The Lord gave me two stone tablets inscribed by the finger of God (Deuteronomy 9:10). 

By carving the Ten Commandments himself, God demonstrated that the Ten Commandments were special among his laws, that they deserved special attention and notice, and were, in some sense, the most important of his commandments. 

The theological primacy of the Ten Commandments is also indicated by the special occasion on which Israel received them. The giving of the Law was attended by thunder and lightning, smoke, clouds and heavenly trumpets. During this time, God allowed himself to be viewed not only by Moses, but also by Joshua, Aaron, and the seventy elders of Israel. 

The Ten Commandments’ theological primacy is also emphasized in Deuteronomy 4:13, where Moses identified the Ten Commandments as God’s very covenant with his people: 

[God] declared to you his covenant, the Ten Commandments, which he commanded you to follow and then wrote them on two stone tablets (Deuteronomy 4:13). 

Beyond this, according to Exodus 40:20, The Ten Commandments were also placed within the Ark of the Covenant, God’s footstool, which was the religious object most closely associated with God’s presence with Israel. The Book of the Covenant and the rest of the laws did not receive this special recognition. For instance, in Matthew 19:17-19, we read the following discussion between Jesus a man who asked him how to inherit eternal life: 

Jesus replied … “If you want to enter life, obey the commandments.” “Which ones?” the man inquired. Jesus replied, “‘Do not murder, do not commit adultery, do not steal, do not give false testimony, honor your father and mother,’ and ‘love your neighbor as yourself'” (Matthew 19:17-19). 

The laws that Jesus listed were from the Ten Commandments, except for the instruction on loving neighbors, which is from Leviticus 19:18 and which summarizes the laws Jesus mentioned from Ten Commandments. In short, Jesus indicated that by obeying the Ten Commandments, a person can earn eternal life. Of course, Jesus also taught that no one is good enough to obey these commandments. But the point for our discussion is that Jesus confirmed the importance of the Ten Commandments in a very remarkable way. Even in the New Testament, the Ten Commandments were still spoken of in terms that reflected their theological primacy. 

The historical and theological primacy that the Bible gives to the Ten Commandments has also been recognized and reflected in Christian and Jewish traditions throughout history. For example, synagogues commonly display symbols of the Ten Commandments. And the two stone tablets of the Commandments are extremely common in Christian iconography, as well. Beyond this, the commandments have also been a vital part of Christian liturgy. In short, for many centuries Christian and Jewish traditions have agreed that this portion of God’s Law holds a special primacy over Scripture’s other ethical instructions.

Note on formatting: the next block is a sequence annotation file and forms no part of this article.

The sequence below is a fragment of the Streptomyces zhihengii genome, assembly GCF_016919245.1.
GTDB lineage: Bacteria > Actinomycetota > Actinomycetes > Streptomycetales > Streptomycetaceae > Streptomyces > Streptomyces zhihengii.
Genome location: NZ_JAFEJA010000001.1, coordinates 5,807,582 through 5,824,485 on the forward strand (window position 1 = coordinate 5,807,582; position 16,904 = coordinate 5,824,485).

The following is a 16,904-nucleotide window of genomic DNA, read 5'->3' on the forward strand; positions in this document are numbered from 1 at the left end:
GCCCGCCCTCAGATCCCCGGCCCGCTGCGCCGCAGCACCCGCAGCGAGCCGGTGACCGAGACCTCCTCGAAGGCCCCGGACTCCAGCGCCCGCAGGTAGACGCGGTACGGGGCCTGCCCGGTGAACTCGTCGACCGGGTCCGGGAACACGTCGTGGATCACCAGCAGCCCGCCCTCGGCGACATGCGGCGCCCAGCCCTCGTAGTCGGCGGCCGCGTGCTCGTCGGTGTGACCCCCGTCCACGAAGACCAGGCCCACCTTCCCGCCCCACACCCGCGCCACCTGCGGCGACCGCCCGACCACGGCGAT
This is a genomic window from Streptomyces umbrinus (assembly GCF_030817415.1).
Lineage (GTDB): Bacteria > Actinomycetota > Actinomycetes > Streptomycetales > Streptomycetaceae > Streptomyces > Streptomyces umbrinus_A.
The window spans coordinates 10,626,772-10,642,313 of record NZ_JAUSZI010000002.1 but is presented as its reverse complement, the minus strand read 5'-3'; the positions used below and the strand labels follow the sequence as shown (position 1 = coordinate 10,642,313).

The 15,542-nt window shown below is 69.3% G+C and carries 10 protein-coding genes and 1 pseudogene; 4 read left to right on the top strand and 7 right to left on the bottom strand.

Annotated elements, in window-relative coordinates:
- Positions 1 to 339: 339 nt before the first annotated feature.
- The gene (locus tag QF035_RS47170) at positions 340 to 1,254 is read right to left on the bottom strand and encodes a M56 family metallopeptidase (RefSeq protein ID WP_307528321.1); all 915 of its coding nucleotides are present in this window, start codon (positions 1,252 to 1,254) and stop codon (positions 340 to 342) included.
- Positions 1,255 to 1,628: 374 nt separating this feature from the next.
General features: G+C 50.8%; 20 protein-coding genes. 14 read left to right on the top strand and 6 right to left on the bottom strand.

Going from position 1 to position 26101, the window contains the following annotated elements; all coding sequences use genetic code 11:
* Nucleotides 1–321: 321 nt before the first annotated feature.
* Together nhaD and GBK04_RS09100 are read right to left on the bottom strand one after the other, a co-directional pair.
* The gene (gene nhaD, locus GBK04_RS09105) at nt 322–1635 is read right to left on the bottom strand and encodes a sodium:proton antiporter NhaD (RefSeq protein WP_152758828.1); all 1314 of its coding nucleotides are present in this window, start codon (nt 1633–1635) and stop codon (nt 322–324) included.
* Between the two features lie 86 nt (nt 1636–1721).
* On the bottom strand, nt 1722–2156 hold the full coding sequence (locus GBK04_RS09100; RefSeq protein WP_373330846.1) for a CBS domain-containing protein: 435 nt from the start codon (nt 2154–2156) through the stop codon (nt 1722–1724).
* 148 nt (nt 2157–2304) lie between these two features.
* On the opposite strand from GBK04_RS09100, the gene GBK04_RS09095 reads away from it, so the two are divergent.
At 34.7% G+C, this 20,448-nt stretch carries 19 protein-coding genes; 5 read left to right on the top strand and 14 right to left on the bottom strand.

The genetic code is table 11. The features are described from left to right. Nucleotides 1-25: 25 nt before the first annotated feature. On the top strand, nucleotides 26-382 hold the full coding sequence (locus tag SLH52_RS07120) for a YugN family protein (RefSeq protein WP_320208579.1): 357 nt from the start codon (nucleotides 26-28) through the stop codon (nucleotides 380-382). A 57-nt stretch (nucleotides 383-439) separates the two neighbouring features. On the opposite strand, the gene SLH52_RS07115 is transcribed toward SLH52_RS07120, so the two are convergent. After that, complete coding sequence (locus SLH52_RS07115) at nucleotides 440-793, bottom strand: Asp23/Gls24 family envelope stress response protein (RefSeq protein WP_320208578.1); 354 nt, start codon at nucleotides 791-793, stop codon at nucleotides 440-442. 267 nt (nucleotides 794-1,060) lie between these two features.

Now that we have seen the importance and priority that the Scriptures place on the Ten Commandments, we should turn our attention to the three traditional categories or types of law that we find in Scripture. 

Three Types of Law 

In most protestant branches of the church, it has been common to categorize the various laws in the Old Testament Bible into three major groups: moral law, ceremonial law, and civil law. Moral laws are typically thought to convey God’s ethical standards, and are usually identified with the Ten Commandments. Civil laws provide for the governing of society, especially during the period of Israel’s theocracy. Ceremonial laws, in turn, are those which provide instruction for worshipping God. Frequently, these are most closely associated with the Old Testament sacrificial system, and Tabernacle and Temple administration. 

These distinctions have played such an important role in the history of the church that we will look at them more carefully, first addressing some important qualifications of the traditional divisions; second, affirming the value of these divisions; and third, discussing the proper application of the traditional categories of law to the study of ethics. Let’s think first about some qualifications of the threefold division of the Old Testament laws. 


Although there are many positive things that can be said about the traditional threefold division of the law, categorizing the laws in Scripture is not without its challenges. In the first place, most biblical scholars rightly notice that the three traditional categories are not taught explicitly in the Bible. That is, nowhere in Scripture do we find any definitive statement that there are distinct types of laws known as moral, ceremonial and civil, let alone instructions explaining which laws belong in which categories. Now, these categories have validity in many ways, but we must not think of them as obvious or clear in every respect.